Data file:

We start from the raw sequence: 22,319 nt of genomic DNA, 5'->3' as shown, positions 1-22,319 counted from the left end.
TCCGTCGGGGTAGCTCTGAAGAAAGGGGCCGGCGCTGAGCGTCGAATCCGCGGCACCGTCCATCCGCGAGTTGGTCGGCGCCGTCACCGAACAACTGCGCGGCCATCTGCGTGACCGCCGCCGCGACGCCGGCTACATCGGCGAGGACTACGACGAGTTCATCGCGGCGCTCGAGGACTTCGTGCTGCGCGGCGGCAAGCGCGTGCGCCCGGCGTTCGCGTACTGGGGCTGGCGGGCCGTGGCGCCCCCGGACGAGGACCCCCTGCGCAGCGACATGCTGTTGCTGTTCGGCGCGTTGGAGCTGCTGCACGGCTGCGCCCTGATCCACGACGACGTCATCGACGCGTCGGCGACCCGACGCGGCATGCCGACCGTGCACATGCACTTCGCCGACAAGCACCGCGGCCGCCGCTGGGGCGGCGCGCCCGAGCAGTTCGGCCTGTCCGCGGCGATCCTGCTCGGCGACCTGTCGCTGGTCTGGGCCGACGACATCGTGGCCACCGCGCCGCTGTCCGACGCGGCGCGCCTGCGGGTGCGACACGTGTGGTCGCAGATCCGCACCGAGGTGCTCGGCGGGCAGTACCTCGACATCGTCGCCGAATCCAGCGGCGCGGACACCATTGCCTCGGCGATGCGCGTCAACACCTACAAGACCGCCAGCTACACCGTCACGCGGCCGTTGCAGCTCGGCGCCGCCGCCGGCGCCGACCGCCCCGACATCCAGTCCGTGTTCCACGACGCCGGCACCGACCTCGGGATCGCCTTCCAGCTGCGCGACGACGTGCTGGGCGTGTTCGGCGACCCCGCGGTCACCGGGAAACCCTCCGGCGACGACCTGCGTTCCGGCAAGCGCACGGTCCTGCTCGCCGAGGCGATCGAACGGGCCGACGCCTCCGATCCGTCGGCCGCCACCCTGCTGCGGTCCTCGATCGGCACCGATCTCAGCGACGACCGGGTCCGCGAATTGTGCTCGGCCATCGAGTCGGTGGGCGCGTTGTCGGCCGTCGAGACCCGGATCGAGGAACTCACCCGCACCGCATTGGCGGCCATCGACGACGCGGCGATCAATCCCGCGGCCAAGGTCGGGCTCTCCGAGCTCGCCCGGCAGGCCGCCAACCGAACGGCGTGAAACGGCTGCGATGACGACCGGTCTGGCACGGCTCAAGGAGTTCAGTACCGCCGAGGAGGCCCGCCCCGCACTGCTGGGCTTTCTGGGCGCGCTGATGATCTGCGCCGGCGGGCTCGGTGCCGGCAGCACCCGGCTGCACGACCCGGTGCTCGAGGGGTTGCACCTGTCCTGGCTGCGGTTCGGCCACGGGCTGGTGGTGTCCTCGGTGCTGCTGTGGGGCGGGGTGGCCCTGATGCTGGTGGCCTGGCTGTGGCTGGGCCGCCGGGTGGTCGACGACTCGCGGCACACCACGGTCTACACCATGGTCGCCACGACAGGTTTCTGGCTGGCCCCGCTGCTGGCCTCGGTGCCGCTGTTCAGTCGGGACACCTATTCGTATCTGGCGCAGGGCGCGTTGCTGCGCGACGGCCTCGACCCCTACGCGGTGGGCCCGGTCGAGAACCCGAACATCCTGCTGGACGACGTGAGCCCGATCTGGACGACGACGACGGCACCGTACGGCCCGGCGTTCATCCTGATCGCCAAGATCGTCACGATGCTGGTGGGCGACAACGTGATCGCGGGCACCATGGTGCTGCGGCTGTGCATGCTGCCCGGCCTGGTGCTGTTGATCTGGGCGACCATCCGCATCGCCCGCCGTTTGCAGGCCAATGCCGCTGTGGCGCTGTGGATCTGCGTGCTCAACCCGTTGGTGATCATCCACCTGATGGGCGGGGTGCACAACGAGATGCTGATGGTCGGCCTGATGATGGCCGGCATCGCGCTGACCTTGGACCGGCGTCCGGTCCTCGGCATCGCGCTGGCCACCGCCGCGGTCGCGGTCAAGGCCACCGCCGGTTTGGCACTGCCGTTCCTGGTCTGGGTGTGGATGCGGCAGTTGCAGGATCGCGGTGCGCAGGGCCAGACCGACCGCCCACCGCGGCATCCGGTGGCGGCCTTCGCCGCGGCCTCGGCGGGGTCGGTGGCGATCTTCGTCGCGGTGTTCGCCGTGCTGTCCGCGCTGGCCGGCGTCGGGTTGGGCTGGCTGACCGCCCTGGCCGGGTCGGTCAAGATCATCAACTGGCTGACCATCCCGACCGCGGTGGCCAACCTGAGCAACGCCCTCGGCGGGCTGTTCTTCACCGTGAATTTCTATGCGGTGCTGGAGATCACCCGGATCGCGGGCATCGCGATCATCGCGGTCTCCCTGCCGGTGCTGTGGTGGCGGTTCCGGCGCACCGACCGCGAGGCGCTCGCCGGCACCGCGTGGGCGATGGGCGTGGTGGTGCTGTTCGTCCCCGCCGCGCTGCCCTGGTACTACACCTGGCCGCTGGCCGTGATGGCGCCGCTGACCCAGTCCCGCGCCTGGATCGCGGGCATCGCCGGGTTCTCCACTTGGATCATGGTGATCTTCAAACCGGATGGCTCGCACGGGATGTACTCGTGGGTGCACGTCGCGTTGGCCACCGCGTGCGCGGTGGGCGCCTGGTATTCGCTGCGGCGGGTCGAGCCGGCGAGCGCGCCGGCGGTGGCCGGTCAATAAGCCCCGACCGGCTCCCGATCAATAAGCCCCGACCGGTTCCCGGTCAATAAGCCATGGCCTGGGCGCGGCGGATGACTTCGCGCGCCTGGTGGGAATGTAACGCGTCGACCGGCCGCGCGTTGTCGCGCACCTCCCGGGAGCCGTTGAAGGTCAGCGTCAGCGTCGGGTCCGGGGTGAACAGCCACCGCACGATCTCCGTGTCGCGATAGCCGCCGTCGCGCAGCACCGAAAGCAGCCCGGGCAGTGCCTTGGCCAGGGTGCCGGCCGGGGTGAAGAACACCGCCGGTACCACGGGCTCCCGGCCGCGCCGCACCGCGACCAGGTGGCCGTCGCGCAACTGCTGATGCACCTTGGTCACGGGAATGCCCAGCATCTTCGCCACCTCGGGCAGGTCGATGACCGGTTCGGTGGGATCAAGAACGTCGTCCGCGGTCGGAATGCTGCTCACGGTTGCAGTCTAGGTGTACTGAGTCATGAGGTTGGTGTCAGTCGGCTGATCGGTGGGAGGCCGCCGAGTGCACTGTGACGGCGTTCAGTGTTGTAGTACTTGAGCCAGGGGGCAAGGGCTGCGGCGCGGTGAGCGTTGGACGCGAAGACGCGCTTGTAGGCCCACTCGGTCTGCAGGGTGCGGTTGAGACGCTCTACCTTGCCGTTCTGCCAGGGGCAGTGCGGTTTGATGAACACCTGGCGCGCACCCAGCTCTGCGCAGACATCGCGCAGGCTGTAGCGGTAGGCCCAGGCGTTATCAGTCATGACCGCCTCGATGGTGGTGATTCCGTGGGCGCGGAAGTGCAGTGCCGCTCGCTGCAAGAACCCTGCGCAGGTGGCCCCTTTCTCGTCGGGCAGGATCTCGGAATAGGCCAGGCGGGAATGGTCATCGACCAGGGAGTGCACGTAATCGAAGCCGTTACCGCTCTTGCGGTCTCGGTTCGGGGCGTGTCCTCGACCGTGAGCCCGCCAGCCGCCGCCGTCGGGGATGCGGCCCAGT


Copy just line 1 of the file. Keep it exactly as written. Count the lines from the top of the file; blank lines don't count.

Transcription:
We start from the raw sequence: 22,319 nt of genomic DNA, 5'->3' as shown, positions 1-22,319 counted from the left end.